new crop of avocados is setting
new crop of avocados is setting

Where Do Baby Avocados Come From?

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avocado blossom

Avocado Flowers

Baby avocados begin as a flower.  Have you ever seen an avocado flower?  They’re very small, but they do a very big job!  When these little flowers first open they are female.  Their stigma can receive pollen, but the stamen won’t shed pollen at first.   The nectar produced in the flower attracts bees,   the bees  carry pollen from one flower to another,  and that pollen gets deposited onto the stigma of this new flower.

pollination

Can you see the bee?

Sex Life of an Avocado

This new flower stays open for only 2-3 hours, then closes and stays closed for the rest of the day and night.   The next day,  the flower opens again, but this time it will shed pollen … it is now a male flower!  It stays open for a few hours and then closes again.   If it was successfully pollinated on the first day, it will develop into a new avocado.

new avocados

Here you can see flowers as well as new avocados!

If this isn’t complicated enough, consider this:  There are two kinds of avocado flowers!  They are called “A” and “B”.  The “A” flowers are female first, then male.  The “B” flowers are male first and then female.  So it works out that there are male and female flowers open at the same time.  Isn’t nature wonderful?   If you want more technical information,  The University of California has a great article about it here.

 

Avocado Flower Buds

Avocado Flower Buds: Which will they be first, male or female?

Pick the Biggest Avocados First

When avocado trees bloom,  the crop that has been growing over the past year is still on the tree.  This is why we pick the biggest avocados just before the trees begin to bloom.  The trees need to use their energy to produce flowers and new little babies, so we take the biggest fruit off of the tree.   The smaller fruit is left on the tree to size up.  We will pick that fruit later in the season. And at the same time, the baby avocados begin to grow!

New Baby Avocados

Baby Avocados!

Want avocados?  CaliforniaAvocadosDirect.com sends premium  avocado gift boxes and monthly subscriptions direct from the farm to your door!

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11 Comments

  1. I LOVE this post!! Who knew that avocados had such an interesting life cycle?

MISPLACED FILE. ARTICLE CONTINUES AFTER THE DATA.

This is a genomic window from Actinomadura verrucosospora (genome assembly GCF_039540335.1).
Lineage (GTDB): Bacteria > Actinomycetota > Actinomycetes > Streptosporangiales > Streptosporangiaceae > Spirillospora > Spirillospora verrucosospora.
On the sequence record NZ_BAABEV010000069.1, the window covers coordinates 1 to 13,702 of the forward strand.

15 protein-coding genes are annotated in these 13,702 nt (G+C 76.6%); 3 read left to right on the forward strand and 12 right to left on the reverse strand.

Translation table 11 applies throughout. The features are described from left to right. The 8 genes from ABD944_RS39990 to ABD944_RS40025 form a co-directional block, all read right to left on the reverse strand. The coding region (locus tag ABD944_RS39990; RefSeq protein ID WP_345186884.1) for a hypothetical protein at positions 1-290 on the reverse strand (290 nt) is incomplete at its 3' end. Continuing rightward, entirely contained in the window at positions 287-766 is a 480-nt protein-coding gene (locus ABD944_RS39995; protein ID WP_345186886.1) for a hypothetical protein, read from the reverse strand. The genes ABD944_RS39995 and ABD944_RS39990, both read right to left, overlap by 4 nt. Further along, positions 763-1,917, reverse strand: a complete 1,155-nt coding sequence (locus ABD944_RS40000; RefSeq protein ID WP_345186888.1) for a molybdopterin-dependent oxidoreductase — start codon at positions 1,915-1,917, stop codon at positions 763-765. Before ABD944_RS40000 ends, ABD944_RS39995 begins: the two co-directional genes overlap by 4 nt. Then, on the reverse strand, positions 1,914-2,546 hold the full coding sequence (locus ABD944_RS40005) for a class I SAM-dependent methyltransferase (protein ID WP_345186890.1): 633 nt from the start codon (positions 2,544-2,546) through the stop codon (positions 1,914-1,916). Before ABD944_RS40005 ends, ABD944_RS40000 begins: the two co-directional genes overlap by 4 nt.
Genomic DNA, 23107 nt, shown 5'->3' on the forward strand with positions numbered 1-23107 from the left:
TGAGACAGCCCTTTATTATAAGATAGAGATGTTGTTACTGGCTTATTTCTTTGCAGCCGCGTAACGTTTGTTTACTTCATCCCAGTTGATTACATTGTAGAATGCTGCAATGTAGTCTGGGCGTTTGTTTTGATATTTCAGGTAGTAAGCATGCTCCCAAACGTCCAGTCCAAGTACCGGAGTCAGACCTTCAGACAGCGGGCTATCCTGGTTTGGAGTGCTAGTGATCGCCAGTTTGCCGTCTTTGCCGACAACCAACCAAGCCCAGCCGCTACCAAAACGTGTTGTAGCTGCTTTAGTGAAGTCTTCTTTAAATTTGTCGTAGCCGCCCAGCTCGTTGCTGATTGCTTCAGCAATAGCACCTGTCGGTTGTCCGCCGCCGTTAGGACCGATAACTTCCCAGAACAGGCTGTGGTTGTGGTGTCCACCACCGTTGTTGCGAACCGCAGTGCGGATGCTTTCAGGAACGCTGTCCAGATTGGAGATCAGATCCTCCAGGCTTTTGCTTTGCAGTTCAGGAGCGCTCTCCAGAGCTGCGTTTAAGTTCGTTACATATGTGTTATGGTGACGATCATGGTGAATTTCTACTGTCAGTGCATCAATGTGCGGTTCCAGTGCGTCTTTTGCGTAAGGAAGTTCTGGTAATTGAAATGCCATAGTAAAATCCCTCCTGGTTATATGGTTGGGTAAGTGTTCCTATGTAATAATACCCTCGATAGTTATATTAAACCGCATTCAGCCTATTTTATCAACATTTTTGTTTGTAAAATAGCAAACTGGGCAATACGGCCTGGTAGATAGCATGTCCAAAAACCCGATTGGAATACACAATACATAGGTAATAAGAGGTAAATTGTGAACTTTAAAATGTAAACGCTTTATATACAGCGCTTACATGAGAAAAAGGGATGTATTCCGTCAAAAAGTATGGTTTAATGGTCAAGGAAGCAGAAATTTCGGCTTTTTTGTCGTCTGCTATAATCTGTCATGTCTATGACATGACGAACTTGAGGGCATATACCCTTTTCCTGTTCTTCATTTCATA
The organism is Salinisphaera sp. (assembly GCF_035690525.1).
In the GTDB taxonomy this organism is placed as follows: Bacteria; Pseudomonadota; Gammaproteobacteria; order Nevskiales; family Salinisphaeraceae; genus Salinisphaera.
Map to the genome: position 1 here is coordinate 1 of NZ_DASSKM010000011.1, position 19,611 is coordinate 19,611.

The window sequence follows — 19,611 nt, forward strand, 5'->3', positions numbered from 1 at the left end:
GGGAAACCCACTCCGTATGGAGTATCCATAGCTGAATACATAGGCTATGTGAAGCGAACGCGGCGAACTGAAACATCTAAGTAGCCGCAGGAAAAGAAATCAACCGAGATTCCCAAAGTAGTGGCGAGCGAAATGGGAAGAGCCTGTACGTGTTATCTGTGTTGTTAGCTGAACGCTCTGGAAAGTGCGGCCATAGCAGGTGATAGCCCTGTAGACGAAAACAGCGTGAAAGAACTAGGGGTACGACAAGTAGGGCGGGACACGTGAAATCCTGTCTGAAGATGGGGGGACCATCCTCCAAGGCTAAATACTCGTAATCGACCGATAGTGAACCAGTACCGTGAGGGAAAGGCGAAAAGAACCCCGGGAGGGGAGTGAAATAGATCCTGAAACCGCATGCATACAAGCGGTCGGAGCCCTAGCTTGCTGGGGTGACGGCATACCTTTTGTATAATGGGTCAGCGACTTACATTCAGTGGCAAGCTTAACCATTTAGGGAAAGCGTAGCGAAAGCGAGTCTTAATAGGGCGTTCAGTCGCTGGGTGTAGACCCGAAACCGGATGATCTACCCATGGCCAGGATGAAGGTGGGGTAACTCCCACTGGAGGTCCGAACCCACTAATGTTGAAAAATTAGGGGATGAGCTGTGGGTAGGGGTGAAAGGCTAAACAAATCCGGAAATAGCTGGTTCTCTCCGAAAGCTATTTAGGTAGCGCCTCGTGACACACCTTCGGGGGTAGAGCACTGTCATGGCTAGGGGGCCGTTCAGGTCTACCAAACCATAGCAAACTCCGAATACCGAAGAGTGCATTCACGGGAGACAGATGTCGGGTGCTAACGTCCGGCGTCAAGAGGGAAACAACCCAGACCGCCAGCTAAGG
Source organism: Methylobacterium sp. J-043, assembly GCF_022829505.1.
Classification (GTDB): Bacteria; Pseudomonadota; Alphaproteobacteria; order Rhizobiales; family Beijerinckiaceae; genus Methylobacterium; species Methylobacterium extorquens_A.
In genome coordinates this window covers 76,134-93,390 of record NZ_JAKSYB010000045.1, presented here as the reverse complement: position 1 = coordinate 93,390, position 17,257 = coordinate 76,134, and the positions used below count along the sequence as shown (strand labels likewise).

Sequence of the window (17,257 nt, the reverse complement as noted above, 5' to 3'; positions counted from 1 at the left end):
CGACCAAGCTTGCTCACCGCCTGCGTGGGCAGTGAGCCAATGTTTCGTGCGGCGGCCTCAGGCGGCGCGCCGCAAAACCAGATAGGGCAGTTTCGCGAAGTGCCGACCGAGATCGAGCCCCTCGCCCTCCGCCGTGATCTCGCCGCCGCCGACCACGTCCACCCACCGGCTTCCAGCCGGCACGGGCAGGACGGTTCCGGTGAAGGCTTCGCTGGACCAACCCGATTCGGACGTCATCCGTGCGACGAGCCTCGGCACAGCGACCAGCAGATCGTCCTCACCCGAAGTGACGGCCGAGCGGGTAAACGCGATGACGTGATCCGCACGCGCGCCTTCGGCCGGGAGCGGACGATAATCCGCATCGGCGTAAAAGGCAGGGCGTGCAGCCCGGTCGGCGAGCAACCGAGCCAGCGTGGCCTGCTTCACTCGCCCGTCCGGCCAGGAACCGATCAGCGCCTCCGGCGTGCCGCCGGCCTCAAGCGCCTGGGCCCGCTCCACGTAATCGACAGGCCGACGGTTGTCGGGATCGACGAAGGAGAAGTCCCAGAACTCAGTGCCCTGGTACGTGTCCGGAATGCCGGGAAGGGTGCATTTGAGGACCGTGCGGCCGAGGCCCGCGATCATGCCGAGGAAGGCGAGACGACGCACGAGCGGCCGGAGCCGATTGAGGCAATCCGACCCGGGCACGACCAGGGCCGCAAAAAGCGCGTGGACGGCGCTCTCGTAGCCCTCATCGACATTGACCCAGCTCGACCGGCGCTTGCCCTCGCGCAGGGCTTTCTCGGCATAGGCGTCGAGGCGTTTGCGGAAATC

Fuji Mama recently posted..Hinamatsuri (Japanese Girls’ Day) 2012My Profile

  2. Wow! How very cool! I never realized avocados were so complicated.
    Colette recently posted..I’m Going!My Profile

  3. On one avocado tree you can have both flowering blooms and large fruit? Do I need to remove all fruit off the tree in order for it rebloom in the March April flowering season?

    I love your blog Mimi.

    • Thanks for stopping by, Theresa! There is no need to remove all the fruit in order for the tree to flower. If the tree is really loaded with fruit, it is best to ‘size-pick’…take the fruit that is over 8 oz. each, just to help the tree. But often the fruit hasn’t sized up by the time the bloom happens. California growers usually harvest between April and August…after the bloom for next year has already set new baby avocados. Keep in mind that an avocado tree will often have a very light year following a heavy crop year…so if you don’t see many blossoms or new fruit, that could be the reason. Water, fertilizer and special care throughout the year are the secrets to good production…not to mention weather and Mother Nature! 😉

  4. Pingback: Avocado Grove Tour in January: This is Winter? | Mimi Avocado

  5. Ok, I previously read that you advised 1 reader that their plant which was raised from a seed would never bear fruit, but advised another read which did the same thing but had a 10 year old tree (raised from a seed) that had flowers that it would bear fruit. So, how do you know if your avocado plant will or wont bear fruit? Besides grafting onto “rootstock” (I’ve read about it but dont know how to do it), is there any way you raise a tree from seed to produce?

    • I have been told that trees that grow from seeds need to be grafted in order to bear fruit here in California. This may or may not be true of the avocados from the Caribbean. When we have our trees grafted, an expert comes and makes a cut in the bark of the tree, and puts a piece of “bud wood” from the tree that is the variety they want to get. He matches up the layers of the wood, so that the new branch that grows will be the new variety. Check out this information: https://www.willsavocados.com/index.php/grow-avocado-tree

  6. HI,MIMI YOUR BLOG ARE WONDERFUL ! I LIKE IT !

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